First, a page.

TECHNO-THEATER is here in the stunning, stimulating "Social Amnesia," a complex collage of live performance, electronic sound and startlingly beautiful imagery. It is a potent call to individual political action, written and performed by the six-member Impossible Theater of Baltimore, which has been likened to "political MTV."
At Baird Auditorium Friday and Saturday, the show's constant flow of evolving and dissolving images, involving more than 2,400 coordinated light and sound cues, plays tricks with perspective like a Robert Wilson spectacle at fast-forward. Ironically, though the Impossibles decry dehumanization, the actors are at times overpowered by their own high-tech tools.
Derived from historian Howard Zinn's "A People's History of the United States," with additional thoughts from Helen Keller, Jack London, Bertolt Brecht, Albert Camus and others, "Social Amnesia" argues that governments train citizens to covet wealth and accept deplorable living conditions and atrocities as "necessary prices to pay for progress." Then it urges its audience to do something about it.
The cavalcade begins with an image of a ruined Tower of Babel and a parable of a lost city of people who ignore warnings and are led off a cliff by their leaders. To an insistent, echoed rhythm, Sioux chieftain Black Elk warns his people: "Christopher Columbus is on the horizon / He's a brand new breed of businessman . . . He wants to poison you with smallpox blankets . . . He wants to sell you the Used World." "Put your ear to the ground," Black Elk says, or "you'll do the Ghost Dance."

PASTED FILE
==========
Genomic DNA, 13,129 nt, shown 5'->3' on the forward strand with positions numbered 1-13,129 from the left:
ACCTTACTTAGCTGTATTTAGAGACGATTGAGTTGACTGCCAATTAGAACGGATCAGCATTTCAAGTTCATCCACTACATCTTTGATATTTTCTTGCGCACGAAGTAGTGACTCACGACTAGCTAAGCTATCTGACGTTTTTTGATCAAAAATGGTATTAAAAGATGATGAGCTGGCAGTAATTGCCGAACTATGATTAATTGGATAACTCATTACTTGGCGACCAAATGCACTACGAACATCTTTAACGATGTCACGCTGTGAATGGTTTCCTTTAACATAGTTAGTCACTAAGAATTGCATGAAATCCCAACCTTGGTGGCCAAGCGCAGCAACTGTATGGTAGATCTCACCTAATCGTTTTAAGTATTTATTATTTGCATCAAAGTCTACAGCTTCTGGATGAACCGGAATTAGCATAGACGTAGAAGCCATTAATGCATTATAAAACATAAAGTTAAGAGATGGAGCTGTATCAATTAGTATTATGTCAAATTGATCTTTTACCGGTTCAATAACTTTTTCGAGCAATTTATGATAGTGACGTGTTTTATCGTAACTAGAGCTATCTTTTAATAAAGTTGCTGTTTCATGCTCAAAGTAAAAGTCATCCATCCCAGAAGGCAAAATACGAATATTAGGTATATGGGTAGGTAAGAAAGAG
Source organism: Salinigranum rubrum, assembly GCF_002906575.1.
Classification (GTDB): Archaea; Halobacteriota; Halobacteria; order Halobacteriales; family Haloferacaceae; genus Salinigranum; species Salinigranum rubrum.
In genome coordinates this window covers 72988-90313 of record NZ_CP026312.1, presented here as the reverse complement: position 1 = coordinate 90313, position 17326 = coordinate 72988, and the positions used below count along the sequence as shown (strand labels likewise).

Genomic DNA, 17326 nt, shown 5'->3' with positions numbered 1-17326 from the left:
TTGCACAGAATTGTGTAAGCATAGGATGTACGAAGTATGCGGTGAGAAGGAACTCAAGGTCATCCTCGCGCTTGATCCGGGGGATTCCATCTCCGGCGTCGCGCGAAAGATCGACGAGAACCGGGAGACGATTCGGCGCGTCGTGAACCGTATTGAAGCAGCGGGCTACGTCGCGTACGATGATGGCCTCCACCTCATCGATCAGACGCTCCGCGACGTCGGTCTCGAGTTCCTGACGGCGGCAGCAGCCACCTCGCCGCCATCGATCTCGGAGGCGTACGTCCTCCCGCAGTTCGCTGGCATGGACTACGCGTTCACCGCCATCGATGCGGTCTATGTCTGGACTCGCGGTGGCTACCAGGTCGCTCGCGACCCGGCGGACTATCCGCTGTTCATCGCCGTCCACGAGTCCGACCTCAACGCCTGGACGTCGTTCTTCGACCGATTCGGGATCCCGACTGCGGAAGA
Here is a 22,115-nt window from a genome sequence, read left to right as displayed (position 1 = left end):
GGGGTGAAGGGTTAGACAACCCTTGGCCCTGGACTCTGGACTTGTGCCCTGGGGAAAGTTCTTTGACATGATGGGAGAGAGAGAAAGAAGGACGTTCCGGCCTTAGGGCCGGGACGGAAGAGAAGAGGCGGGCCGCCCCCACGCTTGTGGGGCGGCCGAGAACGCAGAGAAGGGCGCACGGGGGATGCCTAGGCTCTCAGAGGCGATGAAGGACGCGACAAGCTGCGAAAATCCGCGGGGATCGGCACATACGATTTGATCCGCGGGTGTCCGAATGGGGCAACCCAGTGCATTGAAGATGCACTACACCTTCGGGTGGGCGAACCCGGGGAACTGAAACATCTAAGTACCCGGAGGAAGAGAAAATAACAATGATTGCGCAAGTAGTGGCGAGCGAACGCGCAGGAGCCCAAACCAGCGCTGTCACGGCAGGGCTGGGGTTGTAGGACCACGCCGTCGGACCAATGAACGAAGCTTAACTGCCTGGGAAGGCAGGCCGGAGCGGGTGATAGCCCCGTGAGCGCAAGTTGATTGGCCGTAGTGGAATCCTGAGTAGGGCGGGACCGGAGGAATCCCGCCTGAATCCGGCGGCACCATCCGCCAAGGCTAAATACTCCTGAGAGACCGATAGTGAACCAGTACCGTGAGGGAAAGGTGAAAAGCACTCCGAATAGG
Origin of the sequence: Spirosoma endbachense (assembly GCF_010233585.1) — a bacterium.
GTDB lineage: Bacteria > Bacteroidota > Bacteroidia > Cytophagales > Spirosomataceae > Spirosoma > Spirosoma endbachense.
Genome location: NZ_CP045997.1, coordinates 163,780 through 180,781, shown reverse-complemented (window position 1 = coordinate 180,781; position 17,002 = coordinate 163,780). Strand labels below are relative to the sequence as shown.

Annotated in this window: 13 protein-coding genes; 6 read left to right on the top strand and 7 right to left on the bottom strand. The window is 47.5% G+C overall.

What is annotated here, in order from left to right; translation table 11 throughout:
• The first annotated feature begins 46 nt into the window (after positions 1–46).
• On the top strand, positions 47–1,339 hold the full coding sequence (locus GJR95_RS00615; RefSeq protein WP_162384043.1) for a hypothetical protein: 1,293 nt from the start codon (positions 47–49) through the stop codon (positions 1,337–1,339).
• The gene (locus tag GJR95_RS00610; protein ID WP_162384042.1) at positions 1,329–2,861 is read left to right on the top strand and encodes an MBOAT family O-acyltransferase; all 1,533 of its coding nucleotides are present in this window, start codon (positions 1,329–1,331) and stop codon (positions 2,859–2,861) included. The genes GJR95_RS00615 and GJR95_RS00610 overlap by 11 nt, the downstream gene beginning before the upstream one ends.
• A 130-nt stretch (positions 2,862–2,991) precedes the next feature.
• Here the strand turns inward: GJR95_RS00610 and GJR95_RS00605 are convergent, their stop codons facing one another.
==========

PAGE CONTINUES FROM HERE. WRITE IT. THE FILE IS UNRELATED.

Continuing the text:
We also hear from Mary, a homeless woman, who, against a startlingly realistic backdrop of Washington streets and sounds, explains how she "fell" from success, disoriented and disowned.
And the future is heard from on a newscast: A teen cult called the Auto-Lemmings has sprouted, its alienated young disciples flinging themselves under moving cars to protest the oppressive Permanent Wartime Economy.
The Impossibles posit that people react to an increasingly alienating world in three ways: becoming blindly obedient; claiming "outsider" status; or rebelling. It's clear who they side with -- "Amnesia" ends with an impressive testimony to people like the Greenham Common women and Steven Biko who have done something, the idea being that society's only hope lies with the individual.
SOCIAL AMNESIA -- Impossible Theater of Baltimore at Baird Auditorium (Museum of Natural History), presented by the Smithsonian Resident Associates and District Curators, through Saturday. Call 357-3030.